Court Ruling: Section 230 Protects Sites... But Not Necessarily If They Promise To Remove Content

from the giving-up-your-safe-harbor dept

An interesting court ruling has added a wrinkle to section 230 safe harbors that protect a website from being liable for actions of its users. In this case, Yahoo was given immunity due to section 230, but may still be in trouble because a Yahoo employee promised to remove the content in question. The case involved a guy who posted profiles of his ex-girlfriend on Yahoo sites. The profiles in question included nude photos the ex-boyfriend had taken and her (real) contact info. He then posed as her in chat rooms and pointed men to her profile leading to numerous unwanted phone calls. Yahoo was apparently quite slow in responding to her complaints, but eventually someone promised to "take care of" the issue. However, two more months went by and nothing happened, so the woman sued (at which point the profiles were finally removed).

Now, it's pretty bad that Yahoo was slow to remove the profiles, but it still seems like the woman's case should have been against the ex-boyfriend who posted the profiles. That, of course, is the whole point of Section 230, so that the service/tool provider is not blamed for the actions of an individual, even though that individual is still responsible. There was some question over whether or not Section 230 still applied since this wasn't a defamation case, but the court (correctly) ruled that section 230 applies to much more than just defamation.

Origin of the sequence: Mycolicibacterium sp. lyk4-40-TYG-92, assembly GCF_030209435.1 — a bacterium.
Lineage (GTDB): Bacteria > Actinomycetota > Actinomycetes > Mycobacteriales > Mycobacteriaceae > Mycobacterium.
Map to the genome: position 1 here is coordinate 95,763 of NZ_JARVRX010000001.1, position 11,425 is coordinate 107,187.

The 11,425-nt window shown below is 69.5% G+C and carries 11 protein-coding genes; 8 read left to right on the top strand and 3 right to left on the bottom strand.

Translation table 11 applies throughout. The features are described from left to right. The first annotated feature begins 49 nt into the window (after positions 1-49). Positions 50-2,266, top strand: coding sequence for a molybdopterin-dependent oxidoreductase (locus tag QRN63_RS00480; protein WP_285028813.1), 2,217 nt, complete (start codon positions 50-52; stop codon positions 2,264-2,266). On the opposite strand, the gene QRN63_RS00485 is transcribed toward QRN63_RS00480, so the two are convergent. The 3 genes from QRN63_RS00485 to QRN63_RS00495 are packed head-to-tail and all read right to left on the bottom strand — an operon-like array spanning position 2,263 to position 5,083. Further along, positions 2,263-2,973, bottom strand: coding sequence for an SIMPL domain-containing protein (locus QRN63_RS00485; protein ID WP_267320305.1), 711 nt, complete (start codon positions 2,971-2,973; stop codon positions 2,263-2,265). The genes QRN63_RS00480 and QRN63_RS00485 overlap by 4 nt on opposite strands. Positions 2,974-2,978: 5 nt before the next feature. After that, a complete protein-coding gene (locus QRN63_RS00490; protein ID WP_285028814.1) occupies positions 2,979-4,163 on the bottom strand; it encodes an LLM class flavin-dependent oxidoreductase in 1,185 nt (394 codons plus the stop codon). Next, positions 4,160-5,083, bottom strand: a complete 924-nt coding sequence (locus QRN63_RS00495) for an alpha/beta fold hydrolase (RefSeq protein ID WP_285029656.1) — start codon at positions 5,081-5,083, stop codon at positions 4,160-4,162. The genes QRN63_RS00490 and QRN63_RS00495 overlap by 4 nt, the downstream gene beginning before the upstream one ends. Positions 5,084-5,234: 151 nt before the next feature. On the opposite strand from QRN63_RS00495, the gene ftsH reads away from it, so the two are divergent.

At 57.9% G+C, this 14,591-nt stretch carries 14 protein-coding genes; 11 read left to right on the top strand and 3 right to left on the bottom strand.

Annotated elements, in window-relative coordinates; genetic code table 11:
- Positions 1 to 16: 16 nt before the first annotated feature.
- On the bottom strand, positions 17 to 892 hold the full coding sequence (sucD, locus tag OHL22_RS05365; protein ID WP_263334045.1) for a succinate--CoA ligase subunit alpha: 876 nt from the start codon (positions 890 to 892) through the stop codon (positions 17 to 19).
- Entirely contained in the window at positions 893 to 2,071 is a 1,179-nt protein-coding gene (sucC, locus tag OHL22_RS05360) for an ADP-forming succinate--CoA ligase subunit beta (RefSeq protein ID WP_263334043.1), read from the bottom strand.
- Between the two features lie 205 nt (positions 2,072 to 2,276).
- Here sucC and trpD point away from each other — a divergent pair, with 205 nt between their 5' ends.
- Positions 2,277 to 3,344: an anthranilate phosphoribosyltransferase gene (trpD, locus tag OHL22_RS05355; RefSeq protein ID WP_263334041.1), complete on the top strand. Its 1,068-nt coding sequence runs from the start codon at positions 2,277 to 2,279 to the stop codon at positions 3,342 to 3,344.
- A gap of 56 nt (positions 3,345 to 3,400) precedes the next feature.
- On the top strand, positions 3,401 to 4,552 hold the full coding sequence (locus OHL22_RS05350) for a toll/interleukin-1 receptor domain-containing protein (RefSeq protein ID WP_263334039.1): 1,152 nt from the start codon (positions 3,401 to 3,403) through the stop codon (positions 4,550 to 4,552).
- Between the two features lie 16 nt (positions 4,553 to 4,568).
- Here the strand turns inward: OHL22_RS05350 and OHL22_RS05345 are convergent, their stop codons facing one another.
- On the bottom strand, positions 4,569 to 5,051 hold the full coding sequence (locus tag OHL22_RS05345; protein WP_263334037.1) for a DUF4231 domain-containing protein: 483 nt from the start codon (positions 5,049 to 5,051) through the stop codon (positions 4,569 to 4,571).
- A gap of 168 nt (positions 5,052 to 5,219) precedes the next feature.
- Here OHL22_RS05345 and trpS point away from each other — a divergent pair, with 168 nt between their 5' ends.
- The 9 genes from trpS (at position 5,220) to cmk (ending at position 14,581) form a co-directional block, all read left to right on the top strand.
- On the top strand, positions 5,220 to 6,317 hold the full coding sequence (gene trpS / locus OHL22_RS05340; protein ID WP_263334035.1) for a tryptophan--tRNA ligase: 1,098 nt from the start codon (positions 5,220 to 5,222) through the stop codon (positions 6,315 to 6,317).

However, the more interesting part is that the court noted that since a Yahoo rep indicated she would "take care of" things, she may have established a separate "contract" outside of section 230 safe harbors, which was then violated. So... the lesson is, if you want to keep your safe harbors, don't promise stuff and fail to live up to it...
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Filed Under: contract, section 230
Companies: yahoo


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  1. identicon
    cybertelecom, 8 May 2009 @ 4:18am

    origins of 230

    Of course "taking care of it" is how 230 got its start. Service providers were trying to do the rite thing and getting punished for it. Before 230 (aka the communications decency act), prodigy try to make a family friendly chat room, monitoring posted content and deleting it where necessary. Well john doe got on prodigy, and defamed a fiancial institution. The fiancial onstitution could not sue john doe, so it sue prodigy. The court ruled, bc prodigy was doing the rite thing creating a safe zone for kidz, prodigy was acting like an editor and therefor was a publisher. As a publisher, prodigy is liable for published defamation.

    Lesson learned: don't protect children

    Congress's response: not! We congress like isps the work to protect children. Therefore congress passed 230 as a part of the communications decency act _ effectively putting isps in the position of common carries, not being legally liable for the content carried.

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